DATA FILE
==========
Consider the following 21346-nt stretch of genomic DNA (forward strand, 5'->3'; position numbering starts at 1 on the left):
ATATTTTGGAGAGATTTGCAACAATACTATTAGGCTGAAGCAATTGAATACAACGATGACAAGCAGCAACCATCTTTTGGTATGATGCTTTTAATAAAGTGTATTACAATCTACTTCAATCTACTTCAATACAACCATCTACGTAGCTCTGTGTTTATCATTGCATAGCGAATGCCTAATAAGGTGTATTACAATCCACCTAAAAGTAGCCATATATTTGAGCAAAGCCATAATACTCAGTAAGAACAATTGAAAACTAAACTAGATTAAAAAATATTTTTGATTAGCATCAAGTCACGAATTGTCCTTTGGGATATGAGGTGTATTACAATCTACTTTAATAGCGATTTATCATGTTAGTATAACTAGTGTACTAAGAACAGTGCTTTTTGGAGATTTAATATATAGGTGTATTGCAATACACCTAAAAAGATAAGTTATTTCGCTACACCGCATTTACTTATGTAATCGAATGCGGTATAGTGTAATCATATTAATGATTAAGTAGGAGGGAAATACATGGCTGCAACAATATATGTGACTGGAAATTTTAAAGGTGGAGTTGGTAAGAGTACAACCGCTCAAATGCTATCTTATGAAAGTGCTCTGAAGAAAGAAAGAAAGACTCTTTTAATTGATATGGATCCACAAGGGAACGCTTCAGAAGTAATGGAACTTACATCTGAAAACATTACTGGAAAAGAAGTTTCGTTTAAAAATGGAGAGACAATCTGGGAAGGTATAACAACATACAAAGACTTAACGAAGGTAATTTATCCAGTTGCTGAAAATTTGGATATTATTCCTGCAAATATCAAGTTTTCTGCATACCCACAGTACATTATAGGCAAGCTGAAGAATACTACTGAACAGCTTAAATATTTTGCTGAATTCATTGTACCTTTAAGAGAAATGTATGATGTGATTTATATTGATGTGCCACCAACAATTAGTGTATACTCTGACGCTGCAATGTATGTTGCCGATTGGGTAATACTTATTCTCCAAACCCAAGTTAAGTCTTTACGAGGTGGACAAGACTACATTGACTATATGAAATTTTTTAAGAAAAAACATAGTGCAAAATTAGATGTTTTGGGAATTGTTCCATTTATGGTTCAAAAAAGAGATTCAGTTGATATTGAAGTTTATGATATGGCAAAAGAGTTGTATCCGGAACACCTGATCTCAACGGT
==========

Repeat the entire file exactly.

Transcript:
Consider the following 21346-nt stretch of genomic DNA (forward strand, 5'->3'; position numbering starts at 1 on the left):
ATATTTTGGAGAGATTTGCAACAATACTATTAGGCTGAAGCAATTGAATACAACGATGACAAGCAGCAACCATCTTTTGGTATGATGCTTTTAATAAAGTGTATTACAATCTACTTCAATCTACTTCAATACAACCATCTACGTAGCTCTGTGTTTATCATTGCATAGCGAATGCCTAATAAGGTGTATTACAATCCACCTAAAAGTAGCCATATATTTGAGCAAAGCCATAATACTCAGTAAGAACAATTGAAAACTAAACTAGATTAAAAAATATTTTTGATTAGCATCAAGTCACGAATTGTCCTTTGGGATATGAGGTGTATTACAATCTACTTTAATAGCGATTTATCATGTTAGTATAACTAGTGTACTAAGAACAGTGCTTTTTGGAGATTTAATATATAGGTGTATTGCAATACACCTAAAAAGATAAGTTATTTCGCTACACCGCATTTACTTATGTAATCGAATGCGGTATAGTGTAATCATATTAATGATTAAGTAGGAGGGAAATACATGGCTGCAACAATATATGTGACTGGAAATTTTAAAGGTGGAGTTGGTAAGAGTACAACCGCTCAAATGCTATCTTATGAAAGTGCTCTGAAGAAAGAAAGAAAGACTCTTTTAATTGATATGGATCCACAAGGGAACGCTTCAGAAGTAATGGAACTTACATCTGAAAACATTACTGGAAAAGAAGTTTCGTTTAAAAATGGAGAGACAATCTGGGAAGGTATAACAACATACAAAGACTTAACGAAGGTAATTTATCCAGTTGCTGAAAATTTGGATATTATTCCTGCAAATATCAAGTTTTCTGCATACCCACAGTACATTATAGGCAAGCTGAAGAATACTACTGAACAGCTTAAATATTTTGCTGAATTCATTGTACCTTTAAGAGAAATGTATGATGTGATTTATATTGATGTGCCACCAACAATTAGTGTATACTCTGACGCTGCAATGTATGTTGCCGATTGGGTAATACTTATTCTCCAAACCCAAGTTAAGTCTTTACGAGGTGGACAAGACTACATTGACTATATGAAATTTTTTAAGAAAAAACATAGTGCAAAATTAGATGTTTTGGGAATTGTTCCATTTATGGTTCAAAAAAGAGATTCAGTTGATATTGAAGTTTATGATATGGCAAAAGAGTTGTATCCGGAACACCTGATCTCAACGGT